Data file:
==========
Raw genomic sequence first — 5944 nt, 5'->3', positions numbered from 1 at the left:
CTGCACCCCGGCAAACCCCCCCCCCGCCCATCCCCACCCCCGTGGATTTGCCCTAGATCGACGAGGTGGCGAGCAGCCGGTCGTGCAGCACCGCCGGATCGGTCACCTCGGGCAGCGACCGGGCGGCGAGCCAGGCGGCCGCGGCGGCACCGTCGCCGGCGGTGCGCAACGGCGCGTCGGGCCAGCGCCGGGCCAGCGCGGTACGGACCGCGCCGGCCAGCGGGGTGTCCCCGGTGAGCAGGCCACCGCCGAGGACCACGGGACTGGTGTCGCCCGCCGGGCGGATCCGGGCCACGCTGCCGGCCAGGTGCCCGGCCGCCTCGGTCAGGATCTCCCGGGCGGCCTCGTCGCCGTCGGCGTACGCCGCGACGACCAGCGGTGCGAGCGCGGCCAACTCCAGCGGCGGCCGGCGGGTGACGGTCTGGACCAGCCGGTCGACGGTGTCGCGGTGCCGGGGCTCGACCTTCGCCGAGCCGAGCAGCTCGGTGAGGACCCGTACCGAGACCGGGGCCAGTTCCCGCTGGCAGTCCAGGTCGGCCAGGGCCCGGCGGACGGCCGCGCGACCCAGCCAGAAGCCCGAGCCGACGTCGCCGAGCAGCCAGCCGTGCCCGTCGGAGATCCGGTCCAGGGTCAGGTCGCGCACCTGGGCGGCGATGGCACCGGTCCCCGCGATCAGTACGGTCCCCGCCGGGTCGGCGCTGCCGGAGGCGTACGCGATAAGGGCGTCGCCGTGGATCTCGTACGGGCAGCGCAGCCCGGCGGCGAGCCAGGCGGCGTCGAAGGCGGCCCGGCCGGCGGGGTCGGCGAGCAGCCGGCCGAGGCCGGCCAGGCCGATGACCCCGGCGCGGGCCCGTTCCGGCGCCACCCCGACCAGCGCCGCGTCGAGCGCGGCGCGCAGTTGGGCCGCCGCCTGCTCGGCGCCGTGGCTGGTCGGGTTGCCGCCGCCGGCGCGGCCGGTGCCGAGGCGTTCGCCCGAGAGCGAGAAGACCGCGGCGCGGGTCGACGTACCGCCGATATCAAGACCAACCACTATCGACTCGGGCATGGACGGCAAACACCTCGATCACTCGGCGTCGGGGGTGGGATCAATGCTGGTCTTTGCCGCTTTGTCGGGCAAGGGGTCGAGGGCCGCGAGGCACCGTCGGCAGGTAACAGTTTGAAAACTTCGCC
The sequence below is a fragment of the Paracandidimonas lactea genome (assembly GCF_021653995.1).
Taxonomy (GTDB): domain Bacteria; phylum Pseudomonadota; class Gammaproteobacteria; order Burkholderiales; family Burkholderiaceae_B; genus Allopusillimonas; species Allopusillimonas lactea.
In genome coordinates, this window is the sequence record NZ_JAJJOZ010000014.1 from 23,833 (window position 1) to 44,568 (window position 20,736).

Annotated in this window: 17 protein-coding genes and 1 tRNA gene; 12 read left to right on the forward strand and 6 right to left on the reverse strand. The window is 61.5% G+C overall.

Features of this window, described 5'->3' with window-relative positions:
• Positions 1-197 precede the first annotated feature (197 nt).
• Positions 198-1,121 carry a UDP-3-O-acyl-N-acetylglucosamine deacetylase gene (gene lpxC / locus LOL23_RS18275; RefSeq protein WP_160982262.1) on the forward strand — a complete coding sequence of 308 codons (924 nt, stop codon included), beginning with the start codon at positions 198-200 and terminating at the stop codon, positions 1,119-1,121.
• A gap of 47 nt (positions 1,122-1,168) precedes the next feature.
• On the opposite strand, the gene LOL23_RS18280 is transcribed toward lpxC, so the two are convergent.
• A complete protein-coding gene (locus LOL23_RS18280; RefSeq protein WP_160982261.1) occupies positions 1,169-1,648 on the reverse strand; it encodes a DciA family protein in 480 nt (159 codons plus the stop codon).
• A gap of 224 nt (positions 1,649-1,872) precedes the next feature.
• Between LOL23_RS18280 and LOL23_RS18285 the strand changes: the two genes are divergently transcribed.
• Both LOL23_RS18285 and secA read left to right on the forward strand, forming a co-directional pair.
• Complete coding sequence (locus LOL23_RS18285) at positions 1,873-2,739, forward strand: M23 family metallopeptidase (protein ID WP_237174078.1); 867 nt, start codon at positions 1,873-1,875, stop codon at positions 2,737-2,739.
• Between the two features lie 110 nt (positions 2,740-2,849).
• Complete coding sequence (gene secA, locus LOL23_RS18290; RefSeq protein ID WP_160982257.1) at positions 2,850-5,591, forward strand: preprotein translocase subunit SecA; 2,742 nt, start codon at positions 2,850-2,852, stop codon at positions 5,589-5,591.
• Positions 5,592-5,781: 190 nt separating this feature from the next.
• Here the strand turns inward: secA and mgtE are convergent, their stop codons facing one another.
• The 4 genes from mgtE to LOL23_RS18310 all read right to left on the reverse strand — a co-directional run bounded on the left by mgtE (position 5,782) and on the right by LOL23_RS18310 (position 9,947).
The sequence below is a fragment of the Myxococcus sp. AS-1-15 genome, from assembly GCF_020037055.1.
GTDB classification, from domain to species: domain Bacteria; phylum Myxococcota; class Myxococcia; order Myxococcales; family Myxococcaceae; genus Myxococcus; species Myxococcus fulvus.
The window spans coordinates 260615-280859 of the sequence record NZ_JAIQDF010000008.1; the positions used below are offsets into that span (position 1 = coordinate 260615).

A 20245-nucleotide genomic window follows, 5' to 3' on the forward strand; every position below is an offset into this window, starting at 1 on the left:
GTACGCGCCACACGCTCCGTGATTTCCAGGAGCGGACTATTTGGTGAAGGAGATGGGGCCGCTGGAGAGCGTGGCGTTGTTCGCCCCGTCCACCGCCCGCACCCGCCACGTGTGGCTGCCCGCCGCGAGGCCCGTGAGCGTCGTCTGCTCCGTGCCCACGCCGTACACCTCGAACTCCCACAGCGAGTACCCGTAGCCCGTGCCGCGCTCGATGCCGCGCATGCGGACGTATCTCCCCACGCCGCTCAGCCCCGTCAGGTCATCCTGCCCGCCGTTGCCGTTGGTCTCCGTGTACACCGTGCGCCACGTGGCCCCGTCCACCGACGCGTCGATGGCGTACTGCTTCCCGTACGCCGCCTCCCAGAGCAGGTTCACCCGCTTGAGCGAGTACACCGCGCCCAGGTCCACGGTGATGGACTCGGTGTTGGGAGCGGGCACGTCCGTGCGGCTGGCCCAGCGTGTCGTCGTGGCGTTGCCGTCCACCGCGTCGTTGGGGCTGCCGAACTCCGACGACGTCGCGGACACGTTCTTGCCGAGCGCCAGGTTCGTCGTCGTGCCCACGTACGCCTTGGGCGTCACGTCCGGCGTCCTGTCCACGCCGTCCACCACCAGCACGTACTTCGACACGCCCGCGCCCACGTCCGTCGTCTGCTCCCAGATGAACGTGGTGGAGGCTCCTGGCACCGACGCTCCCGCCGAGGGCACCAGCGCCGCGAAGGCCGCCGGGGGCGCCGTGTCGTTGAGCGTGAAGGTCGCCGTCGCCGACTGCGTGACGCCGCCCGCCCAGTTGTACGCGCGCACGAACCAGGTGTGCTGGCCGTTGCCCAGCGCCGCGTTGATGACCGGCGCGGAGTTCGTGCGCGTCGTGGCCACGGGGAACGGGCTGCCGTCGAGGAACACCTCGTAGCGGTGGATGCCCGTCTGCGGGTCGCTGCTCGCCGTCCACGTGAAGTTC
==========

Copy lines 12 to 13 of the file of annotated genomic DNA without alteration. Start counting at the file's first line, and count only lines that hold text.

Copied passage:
• A complete protein-coding gene (locus LOL23_RS18280; RefSeq protein WP_160982261.1) occupies positions 1,169-1,648 on the reverse strand; it encodes a DciA family protein in 480 nt (159 codons plus the stop codon).
• A gap of 224 nt (positions 1,649-1,872) precedes the next feature.